A new analysis of seismic data recorded after the massively violent eruption of the underwater volcano Hunga Tonga-Hunga Ha’apai, on January 15, 2022, has revealed new and useful information on the sequence of events. Kotaro Tarumi and Kazunori Yoshizawa at Hokkaido University discuss their methods and findings in an article in Earth and Planetary Science Letters.
“We showed that the eruption consisted of two distinct sequences of events, some of which occurred quasi-periodically in the first sequence. It will be worthwhile to investigate the mechanisms involved in such eruption cycles further,” says seismologist and geophysicist Yoshizawa.
The volcano generated seismic, tsunami and atmospheric waves that were recorded worldwide. Recent studies have estimated that it was one of the most energetic eruptions recorded by modern instruments.
“Eruption episodes are difficult to analyse fully from seismic surface waves, but we have teased out more details using what are called teleseismic-P waves,” says PhD student Tarumi. These are seismic waves that have travelled through the planet to locations distant from the eruption site. In this case, the team used seismic data collected from sites as far as at a 93-degree angle around the circumference of the planet.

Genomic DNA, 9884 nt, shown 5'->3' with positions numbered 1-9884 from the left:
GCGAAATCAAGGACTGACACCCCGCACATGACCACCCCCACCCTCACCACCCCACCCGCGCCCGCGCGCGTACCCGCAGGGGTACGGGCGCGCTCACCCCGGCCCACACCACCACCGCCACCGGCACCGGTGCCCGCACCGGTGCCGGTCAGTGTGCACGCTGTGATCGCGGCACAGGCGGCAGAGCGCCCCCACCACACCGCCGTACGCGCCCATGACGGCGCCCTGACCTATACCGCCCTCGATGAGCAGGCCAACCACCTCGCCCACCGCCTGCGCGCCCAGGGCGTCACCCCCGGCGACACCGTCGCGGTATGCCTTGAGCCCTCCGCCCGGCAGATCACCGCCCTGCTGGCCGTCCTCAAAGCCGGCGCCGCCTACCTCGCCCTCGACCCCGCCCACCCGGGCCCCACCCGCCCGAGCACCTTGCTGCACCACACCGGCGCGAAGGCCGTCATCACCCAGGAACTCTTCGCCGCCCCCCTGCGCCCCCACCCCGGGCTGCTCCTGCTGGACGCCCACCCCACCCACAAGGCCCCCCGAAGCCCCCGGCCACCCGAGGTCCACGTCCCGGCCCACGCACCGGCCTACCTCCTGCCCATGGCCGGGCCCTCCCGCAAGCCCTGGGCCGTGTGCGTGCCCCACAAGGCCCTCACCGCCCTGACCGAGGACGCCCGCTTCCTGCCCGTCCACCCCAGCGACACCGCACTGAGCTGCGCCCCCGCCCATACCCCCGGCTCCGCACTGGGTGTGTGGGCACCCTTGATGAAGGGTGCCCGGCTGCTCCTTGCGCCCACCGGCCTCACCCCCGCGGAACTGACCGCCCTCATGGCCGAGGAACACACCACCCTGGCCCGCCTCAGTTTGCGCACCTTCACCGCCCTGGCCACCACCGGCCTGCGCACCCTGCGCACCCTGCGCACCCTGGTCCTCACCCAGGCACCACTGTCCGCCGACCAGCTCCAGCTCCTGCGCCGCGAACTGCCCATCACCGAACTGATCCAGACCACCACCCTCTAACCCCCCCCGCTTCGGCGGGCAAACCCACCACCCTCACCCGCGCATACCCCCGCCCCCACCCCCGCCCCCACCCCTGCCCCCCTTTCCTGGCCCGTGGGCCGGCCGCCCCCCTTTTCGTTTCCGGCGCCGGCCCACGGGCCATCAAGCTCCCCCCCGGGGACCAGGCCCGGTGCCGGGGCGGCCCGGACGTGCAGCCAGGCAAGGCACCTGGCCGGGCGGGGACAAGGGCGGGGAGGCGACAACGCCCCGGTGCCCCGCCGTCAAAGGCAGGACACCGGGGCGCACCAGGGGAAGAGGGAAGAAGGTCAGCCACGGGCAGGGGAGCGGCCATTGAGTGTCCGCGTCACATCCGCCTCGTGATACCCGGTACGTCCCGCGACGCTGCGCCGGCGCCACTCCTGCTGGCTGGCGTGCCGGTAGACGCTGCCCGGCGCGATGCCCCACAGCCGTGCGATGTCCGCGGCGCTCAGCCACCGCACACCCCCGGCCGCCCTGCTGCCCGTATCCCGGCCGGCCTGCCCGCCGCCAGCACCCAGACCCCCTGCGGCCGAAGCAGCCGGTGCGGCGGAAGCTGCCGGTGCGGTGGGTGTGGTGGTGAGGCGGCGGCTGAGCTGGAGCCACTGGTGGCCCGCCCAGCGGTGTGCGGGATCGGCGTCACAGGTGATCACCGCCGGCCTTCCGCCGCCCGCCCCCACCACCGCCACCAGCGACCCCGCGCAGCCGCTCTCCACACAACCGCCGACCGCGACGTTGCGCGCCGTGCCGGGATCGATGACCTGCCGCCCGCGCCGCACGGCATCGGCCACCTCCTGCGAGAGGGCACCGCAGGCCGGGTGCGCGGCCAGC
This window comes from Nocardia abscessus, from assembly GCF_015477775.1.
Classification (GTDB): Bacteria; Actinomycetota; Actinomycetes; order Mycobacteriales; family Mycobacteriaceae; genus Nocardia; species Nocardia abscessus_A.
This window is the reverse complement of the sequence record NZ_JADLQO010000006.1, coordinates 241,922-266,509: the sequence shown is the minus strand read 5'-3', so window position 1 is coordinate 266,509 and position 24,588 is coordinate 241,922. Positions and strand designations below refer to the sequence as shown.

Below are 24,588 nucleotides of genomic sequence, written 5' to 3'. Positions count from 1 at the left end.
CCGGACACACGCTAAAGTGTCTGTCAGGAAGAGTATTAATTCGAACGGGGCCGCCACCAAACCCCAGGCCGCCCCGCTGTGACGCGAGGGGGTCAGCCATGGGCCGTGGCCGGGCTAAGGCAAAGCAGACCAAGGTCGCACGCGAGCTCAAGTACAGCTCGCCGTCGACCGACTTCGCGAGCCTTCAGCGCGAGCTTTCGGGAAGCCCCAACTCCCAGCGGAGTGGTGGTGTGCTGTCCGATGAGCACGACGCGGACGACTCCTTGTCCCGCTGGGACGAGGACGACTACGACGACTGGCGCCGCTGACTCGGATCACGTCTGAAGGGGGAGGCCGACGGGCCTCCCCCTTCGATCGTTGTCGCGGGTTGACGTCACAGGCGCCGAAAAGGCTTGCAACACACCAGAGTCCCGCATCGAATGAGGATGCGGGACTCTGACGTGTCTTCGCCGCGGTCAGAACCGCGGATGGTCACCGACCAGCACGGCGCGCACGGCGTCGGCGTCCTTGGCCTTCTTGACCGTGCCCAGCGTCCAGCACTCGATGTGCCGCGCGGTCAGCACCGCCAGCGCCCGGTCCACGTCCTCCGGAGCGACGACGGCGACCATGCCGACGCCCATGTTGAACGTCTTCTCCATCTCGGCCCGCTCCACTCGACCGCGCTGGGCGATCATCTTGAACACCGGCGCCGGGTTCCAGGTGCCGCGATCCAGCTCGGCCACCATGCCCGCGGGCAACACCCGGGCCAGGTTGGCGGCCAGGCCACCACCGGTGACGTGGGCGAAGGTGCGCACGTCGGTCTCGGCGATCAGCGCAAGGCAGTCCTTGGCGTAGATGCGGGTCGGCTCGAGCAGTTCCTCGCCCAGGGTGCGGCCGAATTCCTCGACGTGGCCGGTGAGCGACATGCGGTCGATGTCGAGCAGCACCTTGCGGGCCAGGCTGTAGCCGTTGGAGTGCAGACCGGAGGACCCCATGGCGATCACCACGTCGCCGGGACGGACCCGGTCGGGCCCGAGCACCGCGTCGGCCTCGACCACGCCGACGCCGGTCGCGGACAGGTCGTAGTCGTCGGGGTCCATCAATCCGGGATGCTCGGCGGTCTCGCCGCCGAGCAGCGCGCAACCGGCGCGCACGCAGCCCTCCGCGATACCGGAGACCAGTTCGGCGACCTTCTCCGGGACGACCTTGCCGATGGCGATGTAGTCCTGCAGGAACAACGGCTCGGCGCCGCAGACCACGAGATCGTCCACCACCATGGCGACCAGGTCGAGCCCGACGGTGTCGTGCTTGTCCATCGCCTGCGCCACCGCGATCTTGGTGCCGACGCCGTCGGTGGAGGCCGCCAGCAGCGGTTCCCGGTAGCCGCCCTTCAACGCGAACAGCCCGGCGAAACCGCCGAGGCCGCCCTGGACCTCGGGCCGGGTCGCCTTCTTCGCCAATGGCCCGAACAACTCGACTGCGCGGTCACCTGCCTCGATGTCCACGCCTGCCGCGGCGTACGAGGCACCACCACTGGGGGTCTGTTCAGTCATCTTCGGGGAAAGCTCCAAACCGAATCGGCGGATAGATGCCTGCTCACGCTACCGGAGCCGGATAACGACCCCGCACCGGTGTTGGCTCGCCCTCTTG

The team’s “back-projection” analysis successfully detected the locations and timing of multiple explosions, even though P-waves from each eruption overlapped and were masked by other seismic signals and noises.
The back-projection technique reverses the transmission of seismic signals to reveal details of a potential source that radiated seismic waves. It was originally developed and applied for imaging the source processes of large earthquakes, but is now proving equally applicable to large scale volcanic events.
The results revealed that the sequence of eruptions occurred in two main parts. The first sequence began at 04:02 UTC on January 15, then escalated into major explosions at 04:15 UTC and 200 to 300 seconds after. The entire sequence lasted at least until 04:35 UTC. A second sequence of eruptions began about four hours later and continued from six to seven minutes, including a massive eruption at 08:31. Satellite imagery recorded the resulting dramatic ash cloud from the first eruption sequence, but until now the precise details of the underwater events have remained elusive.
One interesting finding was that significant explosive eruptions intermittently occurred at 270 to 280 second intervals, a frequency suggesting a resonance effect with the atmosphere and the Earth. “This apparent agreement of the eruption cycle and the atmospheric resonant oscillation with the Earth could be coincidental, but it certainly deserves further exploration,” Yoshizawa concludes.